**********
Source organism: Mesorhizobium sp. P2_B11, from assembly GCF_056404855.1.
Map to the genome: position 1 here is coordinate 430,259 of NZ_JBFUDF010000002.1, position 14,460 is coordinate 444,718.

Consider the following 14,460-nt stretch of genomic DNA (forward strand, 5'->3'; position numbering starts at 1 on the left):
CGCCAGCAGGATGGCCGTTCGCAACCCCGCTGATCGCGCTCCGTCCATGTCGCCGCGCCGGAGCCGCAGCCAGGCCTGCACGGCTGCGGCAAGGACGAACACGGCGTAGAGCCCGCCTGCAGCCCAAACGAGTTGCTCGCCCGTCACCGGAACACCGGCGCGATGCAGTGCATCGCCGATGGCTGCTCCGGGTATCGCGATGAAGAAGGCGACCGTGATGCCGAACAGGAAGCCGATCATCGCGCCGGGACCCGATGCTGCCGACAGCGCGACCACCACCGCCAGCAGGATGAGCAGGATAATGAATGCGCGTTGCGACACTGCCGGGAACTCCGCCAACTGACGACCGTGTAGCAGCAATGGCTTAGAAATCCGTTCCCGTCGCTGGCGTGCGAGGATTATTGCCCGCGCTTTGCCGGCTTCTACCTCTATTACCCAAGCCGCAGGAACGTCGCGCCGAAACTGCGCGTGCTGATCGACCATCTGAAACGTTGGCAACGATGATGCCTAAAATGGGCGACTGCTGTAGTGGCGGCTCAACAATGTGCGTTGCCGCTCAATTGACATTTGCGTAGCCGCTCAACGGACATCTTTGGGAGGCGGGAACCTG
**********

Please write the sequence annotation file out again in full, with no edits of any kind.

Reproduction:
Source organism: Mesorhizobium sp. P2_B11, from assembly GCF_056404855.1.
Map to the genome: position 1 here is coordinate 430,259 of NZ_JBFUDF010000002.1, position 14,460 is coordinate 444,718.

Consider the following 14,460-nt stretch of genomic DNA (forward strand, 5'->3'; position numbering starts at 1 on the left):
CGCCAGCAGGATGGCCGTTCGCAACCCCGCTGATCGCGCTCCGTCCATGTCGCCGCGCCGGAGCCGCAGCCAGGCCTGCACGGCTGCGGCAAGGACGAACACGGCGTAGAGCCCGCCTGCAGCCCAAACGAGTTGCTCGCCCGTCACCGGAACACCGGCGCGATGCAGTGCATCGCCGATGGCTGCTCCGGGTATCGCGATGAAGAAGGCGACCGTGATGCCGAACAGGAAGCCGATCATCGCGCCGGGACCCGATGCTGCCGACAGCGCGACCACCACCGCCAGCAGGATGAGCAGGATAATGAATGCGCGTTGCGACACTGCCGGGAACTCCGCCAACTGACGACCGTGTAGCAGCAATGGCTTAGAAATCCGTTCCCGTCGCTGGCGTGCGAGGATTATTGCCCGCGCTTTGCCGGCTTCTACCTCTATTACCCAAGCCGCAGGAACGTCGCGCCGAAACTGCGCGTGCTGATCGACCATCTGAAACGTTGGCAACGATGATGCCTAAAATGGGCGACTGCTGTAGTGGCGGCTCAACAATGTGCGTTGCCGCTCAATTGACATTTGCGTAGCCGCTCAACGGACATCTTTGGGAGGCGGGAACCTG